‘Tags of shame’ are working as Lincolnshire purple bin collections have highest quality recycling material in country
Four of the county’s seven districts – namely, Boston Borough, East and West Lindsey and North Kesteven - have implemented separate dry paper and cardboard bins, leading to a total of 13,909 tonnes of separate fibre being collected up to February 2023.
Paper re-processor Palm Recycling found that the waste had an average contamination rate of just 1.5 per cent.
Prior to the scheme being introduced, the average contamination rate was 31 per cent.
Advisory tags, infamously labelled the ‘tags of shame’, have been used to help implement the scheme and are clearly making an impact.
They have been a topic of controversy across Lincolnshire in recent years, though the idea is simply to ensure the correct items end up in the relevant bin.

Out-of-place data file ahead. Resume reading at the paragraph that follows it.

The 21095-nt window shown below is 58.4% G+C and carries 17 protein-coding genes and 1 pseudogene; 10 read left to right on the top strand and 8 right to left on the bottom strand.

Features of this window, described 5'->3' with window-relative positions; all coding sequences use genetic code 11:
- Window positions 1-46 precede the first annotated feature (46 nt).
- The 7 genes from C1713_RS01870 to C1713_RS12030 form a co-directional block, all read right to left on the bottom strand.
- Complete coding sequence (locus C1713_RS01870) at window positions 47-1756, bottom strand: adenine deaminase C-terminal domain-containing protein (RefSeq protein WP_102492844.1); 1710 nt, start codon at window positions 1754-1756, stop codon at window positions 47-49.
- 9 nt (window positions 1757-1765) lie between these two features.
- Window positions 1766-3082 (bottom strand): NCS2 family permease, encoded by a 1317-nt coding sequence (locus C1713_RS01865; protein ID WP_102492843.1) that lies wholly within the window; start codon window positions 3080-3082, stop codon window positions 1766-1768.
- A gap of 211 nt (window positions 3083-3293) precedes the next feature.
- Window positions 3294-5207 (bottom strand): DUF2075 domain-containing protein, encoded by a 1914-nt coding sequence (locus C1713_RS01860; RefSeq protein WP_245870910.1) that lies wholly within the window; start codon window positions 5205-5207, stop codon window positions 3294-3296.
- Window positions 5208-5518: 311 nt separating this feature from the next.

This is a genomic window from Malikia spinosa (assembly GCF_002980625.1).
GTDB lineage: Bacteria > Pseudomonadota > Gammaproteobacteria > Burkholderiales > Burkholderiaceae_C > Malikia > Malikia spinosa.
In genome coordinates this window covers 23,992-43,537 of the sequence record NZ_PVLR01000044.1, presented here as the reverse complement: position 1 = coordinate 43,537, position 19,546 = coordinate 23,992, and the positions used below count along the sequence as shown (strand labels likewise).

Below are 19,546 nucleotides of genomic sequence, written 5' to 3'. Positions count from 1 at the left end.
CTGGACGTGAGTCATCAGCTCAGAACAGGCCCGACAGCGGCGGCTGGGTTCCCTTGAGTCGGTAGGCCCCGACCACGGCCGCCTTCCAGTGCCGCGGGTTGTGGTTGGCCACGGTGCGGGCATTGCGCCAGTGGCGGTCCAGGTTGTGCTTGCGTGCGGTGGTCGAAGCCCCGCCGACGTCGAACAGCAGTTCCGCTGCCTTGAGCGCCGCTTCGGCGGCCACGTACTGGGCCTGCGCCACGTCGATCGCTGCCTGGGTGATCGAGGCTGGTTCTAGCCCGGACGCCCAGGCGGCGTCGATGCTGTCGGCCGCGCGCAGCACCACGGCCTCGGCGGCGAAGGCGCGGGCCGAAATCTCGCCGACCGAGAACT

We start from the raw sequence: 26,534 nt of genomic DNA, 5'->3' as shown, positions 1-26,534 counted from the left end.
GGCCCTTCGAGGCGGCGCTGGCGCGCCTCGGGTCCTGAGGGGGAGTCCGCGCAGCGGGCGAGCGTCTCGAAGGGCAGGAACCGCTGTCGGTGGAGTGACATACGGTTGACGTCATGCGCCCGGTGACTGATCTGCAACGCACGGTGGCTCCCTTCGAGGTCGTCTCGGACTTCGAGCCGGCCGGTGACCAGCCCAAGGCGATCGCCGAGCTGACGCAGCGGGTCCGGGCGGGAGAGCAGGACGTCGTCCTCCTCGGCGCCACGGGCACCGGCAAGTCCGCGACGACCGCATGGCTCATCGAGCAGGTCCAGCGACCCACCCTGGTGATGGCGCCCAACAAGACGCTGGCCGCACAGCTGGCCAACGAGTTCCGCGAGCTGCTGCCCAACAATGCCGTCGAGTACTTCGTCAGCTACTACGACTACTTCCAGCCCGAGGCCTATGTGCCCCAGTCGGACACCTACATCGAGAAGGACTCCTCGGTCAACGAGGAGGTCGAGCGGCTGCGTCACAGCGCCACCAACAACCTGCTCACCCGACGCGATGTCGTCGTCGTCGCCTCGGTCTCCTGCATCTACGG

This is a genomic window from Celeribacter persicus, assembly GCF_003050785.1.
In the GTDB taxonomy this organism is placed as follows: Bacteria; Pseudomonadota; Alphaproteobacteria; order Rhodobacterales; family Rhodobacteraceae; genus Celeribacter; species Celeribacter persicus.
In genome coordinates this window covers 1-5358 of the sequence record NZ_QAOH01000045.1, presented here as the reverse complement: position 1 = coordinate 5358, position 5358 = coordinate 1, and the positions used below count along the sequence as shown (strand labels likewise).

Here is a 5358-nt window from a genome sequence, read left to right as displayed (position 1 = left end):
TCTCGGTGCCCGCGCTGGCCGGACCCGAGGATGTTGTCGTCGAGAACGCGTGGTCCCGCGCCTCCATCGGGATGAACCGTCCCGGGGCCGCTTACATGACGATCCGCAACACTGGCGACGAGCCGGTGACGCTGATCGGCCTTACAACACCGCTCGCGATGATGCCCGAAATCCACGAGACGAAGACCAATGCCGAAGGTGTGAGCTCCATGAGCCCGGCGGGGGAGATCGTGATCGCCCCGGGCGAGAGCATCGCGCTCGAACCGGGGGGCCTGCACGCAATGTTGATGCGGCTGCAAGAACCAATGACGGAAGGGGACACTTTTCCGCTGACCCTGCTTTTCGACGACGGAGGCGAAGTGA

The report from Lincolnshire County Council reads: “Quality metrics show an average of 1.5 per cent contamination in the paper and card collected, reported by the paper re-processor, Palm Recycling, as being the highest quality material presented to them by any local authority client in the country.
“In respect of the quality of the mixed dry recycling, combing the quality of the remaining fractions (metals, glass and plastics) with the paper and card shows that prior to the commencement of the implementation the average combination rate was 31 per cent.”
Following the news, the council have decided to develop a programme of engagement and sustainment to ensure consistency and improvement across each Waste Collection Authority.